There is considerable interest in determining the range of habitats an invasive alien species could possibly reach. Since its discovery in the Great Lakes, the zebra mussel (Dreissena polymorpha) has spread rapidly throughout waterways in the eastern US, negatively impacting ecosystems and infrastructure. A close relative of the zebra mussel and also of the Dreissena genus is the more slowly-spreading quagga mussel (D bugensis), found primarily in the Great Lakes
Based on published reports of the species preferred habitats and needs for survival, Thomas Whittier (Oregon State University) Paul Ringold (US Environmental Protection Agency), Alan Herlily(Oregon State University) and Suzanne Pierson (Indus Corporation) created a map to better determine where the quagga and zebra mussel may appear next, in their paper A calcium-based risk assessment for zebra mussel and quagga mussel (Dreissena spp) invasion. Their research appears in the online e-view version of Frontiers in Ecology and the Environment.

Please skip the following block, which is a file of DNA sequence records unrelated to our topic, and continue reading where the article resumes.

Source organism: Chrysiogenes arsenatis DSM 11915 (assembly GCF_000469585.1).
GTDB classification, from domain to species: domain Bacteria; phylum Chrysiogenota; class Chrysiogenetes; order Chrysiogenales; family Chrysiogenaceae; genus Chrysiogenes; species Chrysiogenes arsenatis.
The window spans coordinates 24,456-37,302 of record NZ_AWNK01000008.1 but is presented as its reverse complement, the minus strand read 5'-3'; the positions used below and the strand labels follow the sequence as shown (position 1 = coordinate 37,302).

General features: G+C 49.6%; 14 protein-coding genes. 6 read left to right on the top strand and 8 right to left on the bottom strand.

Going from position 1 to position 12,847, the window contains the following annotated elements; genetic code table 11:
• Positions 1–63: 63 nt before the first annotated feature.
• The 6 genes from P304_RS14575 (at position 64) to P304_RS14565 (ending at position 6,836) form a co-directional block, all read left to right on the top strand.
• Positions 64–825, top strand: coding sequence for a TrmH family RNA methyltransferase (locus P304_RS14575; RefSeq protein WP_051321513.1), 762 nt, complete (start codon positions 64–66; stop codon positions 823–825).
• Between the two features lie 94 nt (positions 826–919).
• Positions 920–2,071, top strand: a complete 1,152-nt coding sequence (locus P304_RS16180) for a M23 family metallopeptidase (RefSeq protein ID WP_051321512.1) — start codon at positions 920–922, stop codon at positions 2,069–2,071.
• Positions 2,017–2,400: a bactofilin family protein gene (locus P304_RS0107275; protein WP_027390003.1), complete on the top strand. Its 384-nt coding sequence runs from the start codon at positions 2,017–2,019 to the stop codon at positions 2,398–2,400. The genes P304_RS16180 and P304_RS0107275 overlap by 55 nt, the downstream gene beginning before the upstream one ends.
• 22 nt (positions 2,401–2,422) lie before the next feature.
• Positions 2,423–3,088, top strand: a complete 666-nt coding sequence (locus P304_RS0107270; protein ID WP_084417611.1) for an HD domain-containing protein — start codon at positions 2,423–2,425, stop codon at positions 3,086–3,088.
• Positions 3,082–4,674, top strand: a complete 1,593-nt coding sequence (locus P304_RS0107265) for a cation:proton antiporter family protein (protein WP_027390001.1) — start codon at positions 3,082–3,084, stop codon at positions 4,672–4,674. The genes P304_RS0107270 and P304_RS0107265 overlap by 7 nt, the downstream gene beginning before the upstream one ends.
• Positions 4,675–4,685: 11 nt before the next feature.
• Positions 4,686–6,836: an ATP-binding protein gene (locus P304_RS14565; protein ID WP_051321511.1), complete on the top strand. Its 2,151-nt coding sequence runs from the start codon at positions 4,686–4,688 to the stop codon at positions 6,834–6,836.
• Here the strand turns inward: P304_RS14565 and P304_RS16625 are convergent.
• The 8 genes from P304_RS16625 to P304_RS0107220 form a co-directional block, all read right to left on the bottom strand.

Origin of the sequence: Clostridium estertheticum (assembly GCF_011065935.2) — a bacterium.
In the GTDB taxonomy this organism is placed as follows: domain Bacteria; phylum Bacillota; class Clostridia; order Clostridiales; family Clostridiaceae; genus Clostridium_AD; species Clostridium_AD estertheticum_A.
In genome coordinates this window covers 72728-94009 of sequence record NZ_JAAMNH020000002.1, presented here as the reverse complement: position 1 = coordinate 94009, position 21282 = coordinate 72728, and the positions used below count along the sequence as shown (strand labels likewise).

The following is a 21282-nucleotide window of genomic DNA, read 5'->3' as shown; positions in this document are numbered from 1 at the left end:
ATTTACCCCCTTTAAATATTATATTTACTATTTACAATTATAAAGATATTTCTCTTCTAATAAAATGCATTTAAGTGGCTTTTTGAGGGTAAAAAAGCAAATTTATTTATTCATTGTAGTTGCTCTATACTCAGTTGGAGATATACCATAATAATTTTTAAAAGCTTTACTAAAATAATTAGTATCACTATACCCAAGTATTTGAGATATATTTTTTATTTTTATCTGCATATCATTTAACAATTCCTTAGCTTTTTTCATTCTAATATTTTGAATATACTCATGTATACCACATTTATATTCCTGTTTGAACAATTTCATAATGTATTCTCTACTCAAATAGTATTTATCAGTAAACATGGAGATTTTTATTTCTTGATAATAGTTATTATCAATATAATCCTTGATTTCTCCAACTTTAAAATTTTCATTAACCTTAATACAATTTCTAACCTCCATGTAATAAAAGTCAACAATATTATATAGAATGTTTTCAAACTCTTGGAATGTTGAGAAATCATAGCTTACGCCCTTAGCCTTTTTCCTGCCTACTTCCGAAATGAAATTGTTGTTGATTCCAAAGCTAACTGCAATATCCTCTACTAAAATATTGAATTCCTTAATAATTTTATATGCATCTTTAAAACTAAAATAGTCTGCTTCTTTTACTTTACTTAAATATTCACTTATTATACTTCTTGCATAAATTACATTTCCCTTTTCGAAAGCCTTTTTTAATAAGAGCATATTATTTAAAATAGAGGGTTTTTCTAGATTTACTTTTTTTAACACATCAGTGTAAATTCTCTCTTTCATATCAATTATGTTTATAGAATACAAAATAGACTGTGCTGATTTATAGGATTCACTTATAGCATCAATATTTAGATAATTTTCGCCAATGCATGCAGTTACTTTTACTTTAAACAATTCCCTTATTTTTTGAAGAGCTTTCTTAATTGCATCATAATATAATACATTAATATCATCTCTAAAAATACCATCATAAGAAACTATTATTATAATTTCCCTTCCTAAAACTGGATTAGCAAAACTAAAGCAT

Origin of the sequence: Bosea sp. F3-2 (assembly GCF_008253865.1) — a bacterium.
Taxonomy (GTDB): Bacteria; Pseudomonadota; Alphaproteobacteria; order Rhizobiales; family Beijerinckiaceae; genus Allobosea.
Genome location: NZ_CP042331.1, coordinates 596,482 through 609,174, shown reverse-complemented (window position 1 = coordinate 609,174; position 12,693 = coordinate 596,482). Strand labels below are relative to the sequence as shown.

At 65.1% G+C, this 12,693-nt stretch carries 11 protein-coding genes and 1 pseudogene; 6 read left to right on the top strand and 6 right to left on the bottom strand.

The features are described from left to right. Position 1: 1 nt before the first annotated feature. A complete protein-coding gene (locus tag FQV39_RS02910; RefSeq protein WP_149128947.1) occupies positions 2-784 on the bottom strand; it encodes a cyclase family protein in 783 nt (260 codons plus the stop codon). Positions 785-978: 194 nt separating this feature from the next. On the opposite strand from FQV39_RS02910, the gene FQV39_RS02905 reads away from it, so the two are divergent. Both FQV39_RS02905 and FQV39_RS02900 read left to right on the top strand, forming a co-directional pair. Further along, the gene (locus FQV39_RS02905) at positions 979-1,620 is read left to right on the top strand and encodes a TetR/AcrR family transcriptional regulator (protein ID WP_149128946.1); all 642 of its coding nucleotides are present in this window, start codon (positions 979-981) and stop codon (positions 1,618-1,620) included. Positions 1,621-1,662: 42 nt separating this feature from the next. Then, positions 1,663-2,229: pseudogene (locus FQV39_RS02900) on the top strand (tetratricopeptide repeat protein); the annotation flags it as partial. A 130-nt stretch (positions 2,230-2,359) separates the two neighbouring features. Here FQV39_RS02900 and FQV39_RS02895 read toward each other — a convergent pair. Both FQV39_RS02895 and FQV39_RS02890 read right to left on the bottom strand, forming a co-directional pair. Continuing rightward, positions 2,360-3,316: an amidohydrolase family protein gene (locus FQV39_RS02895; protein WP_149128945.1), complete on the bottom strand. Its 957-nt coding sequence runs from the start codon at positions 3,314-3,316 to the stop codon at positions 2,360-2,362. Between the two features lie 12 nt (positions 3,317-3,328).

According to the authors, The rate of zebra mussel expansion was rapid from its discovery in 1988. After 1994, the rate of expansion slowed considerably.
While expansion of the zebra mussels range continues in the Great Lakes and other inland locations, there has been no invasion of New England, the mid-Atlantic Piedmont and Coastal Plains, the Southeast, or areas west of the 100th meridian, despite climates and other conditions favorable for the organisms.
Another Dreissena species, the quagga mussel was discovered in 1989 in the Great Lakes. It received less attention, as it appeared to be confined to deeper waters. However, as the quagga mussel spread, it began to dominate shallower waters previously occupied by zebra mussels, said the researchers.
Originally limited to the Great Lakes and St Lawrence River, the picture of a slow replacement by quagga mussels changed suddenly with the discovery of well-established
|Contact: Annie Drinkard|
Ecological Society of America